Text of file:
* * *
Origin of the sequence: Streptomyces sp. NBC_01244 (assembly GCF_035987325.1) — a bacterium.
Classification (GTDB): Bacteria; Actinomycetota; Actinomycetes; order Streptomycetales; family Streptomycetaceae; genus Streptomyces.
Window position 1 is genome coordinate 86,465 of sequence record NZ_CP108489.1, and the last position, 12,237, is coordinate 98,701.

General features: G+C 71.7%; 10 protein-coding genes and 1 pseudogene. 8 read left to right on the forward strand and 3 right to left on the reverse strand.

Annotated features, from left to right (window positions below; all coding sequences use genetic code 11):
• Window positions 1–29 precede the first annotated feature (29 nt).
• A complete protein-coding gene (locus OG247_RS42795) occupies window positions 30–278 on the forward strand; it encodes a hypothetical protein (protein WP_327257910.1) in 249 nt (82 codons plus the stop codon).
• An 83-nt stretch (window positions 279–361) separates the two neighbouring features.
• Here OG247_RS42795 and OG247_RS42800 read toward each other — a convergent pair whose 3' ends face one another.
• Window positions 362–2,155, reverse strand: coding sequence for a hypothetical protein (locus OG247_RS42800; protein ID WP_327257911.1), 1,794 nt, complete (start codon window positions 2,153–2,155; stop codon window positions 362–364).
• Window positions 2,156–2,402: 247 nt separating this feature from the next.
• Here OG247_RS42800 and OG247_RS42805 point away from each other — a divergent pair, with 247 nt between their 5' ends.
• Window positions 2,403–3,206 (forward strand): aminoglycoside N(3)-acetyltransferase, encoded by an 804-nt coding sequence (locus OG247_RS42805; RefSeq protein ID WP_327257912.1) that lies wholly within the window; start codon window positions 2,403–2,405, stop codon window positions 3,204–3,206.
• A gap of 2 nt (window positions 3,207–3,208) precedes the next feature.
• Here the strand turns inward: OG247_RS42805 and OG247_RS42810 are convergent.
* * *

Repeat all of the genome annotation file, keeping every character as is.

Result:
Origin of the sequence: Streptomyces sp. NBC_01244 (assembly GCF_035987325.1) — a bacterium.
Classification (GTDB): Bacteria; Actinomycetota; Actinomycetes; order Streptomycetales; family Streptomycetaceae; genus Streptomyces.
Window position 1 is genome coordinate 86,465 of sequence record NZ_CP108489.1, and the last position, 12,237, is coordinate 98,701.

General features: G+C 71.7%; 10 protein-coding genes and 1 pseudogene. 8 read left to right on the forward strand and 3 right to left on the reverse strand.

Annotated features, from left to right (window positions below; all coding sequences use genetic code 11):
• Window positions 1–29 precede the first annotated feature (29 nt).
• A complete protein-coding gene (locus OG247_RS42795) occupies window positions 30–278 on the forward strand; it encodes a hypothetical protein (protein WP_327257910.1) in 249 nt (82 codons plus the stop codon).
• An 83-nt stretch (window positions 279–361) separates the two neighbouring features.
• Here OG247_RS42795 and OG247_RS42800 read toward each other — a convergent pair whose 3' ends face one another.
• Window positions 362–2,155, reverse strand: coding sequence for a hypothetical protein (locus OG247_RS42800; protein ID WP_327257911.1), 1,794 nt, complete (start codon window positions 2,153–2,155; stop codon window positions 362–364).
• Window positions 2,156–2,402: 247 nt separating this feature from the next.
• Here OG247_RS42800 and OG247_RS42805 point away from each other — a divergent pair, with 247 nt between their 5' ends.
• Window positions 2,403–3,206 (forward strand): aminoglycoside N(3)-acetyltransferase, encoded by an 804-nt coding sequence (locus OG247_RS42805; RefSeq protein ID WP_327257912.1) that lies wholly within the window; start codon window positions 2,403–2,405, stop codon window positions 3,204–3,206.
• A gap of 2 nt (window positions 3,207–3,208) precedes the next feature.
• Here the strand turns inward: OG247_RS42805 and OG247_RS42810 are convergent.